Dynamics of the Persian Gulf Outflow

Friday, 19 December 2014
Clément Vic1, Guillaume Roullet1, Xavier Capet2 and Xavier J Carton1, (1)Laboratoire de Physique des Océans, Brest, France, (2)Université Pierre et Marie Curie, LOCEAN , IPSL, Paris, France
Situated north of the Arabian Sea, the Persian Gulf is subject to strong evaporation which
dominates precipitation. Warm and salty waters are thus produced in this marginal sea and
feed an outflow at depth in the Arabian Sea. Although its signature in terms of water mass
properties is observed far offshore the Strait of Hormuz, mechanisms that govern its dynamics
remain poorly studied. High resolution (2 km) regional and idealized numerical models are
used to investigate the dynamics and spreading pathways of the Persian Gulf outflow. The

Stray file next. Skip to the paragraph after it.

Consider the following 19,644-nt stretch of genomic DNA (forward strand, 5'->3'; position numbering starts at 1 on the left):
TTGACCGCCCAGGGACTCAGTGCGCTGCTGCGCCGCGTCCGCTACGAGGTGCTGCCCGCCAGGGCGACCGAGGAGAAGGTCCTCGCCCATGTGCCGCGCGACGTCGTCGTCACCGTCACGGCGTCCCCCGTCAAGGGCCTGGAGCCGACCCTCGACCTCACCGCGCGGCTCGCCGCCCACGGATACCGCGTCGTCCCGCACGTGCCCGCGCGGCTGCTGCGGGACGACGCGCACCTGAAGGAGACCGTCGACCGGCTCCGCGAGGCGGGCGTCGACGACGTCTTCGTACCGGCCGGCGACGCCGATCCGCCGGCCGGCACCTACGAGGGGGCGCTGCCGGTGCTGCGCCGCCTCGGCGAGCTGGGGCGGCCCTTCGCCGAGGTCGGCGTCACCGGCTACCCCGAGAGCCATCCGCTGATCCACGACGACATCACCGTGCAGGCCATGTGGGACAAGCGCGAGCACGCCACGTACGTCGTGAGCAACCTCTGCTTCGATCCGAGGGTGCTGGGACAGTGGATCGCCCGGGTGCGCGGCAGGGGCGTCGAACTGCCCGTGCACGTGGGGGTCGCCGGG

Persian Gulf Water (PGW) undergoes a stage of hydrostatic adjustment that sets its depth
around 200 m. Its fate is then found to be strongly driven by highly energetic seasonal surface-
intensifed mesoscale eddies that stir the characteristic properties of the PGW. Interactions
with boundaries, noticeably capes, also lead to detachment of short-lived intense submesoscale
coherent vortices that are advected along the edges of the mesoscale eddies. Strain and shear
generated by these eddies are in fact comparable to the relative vorticity, thus compete with it.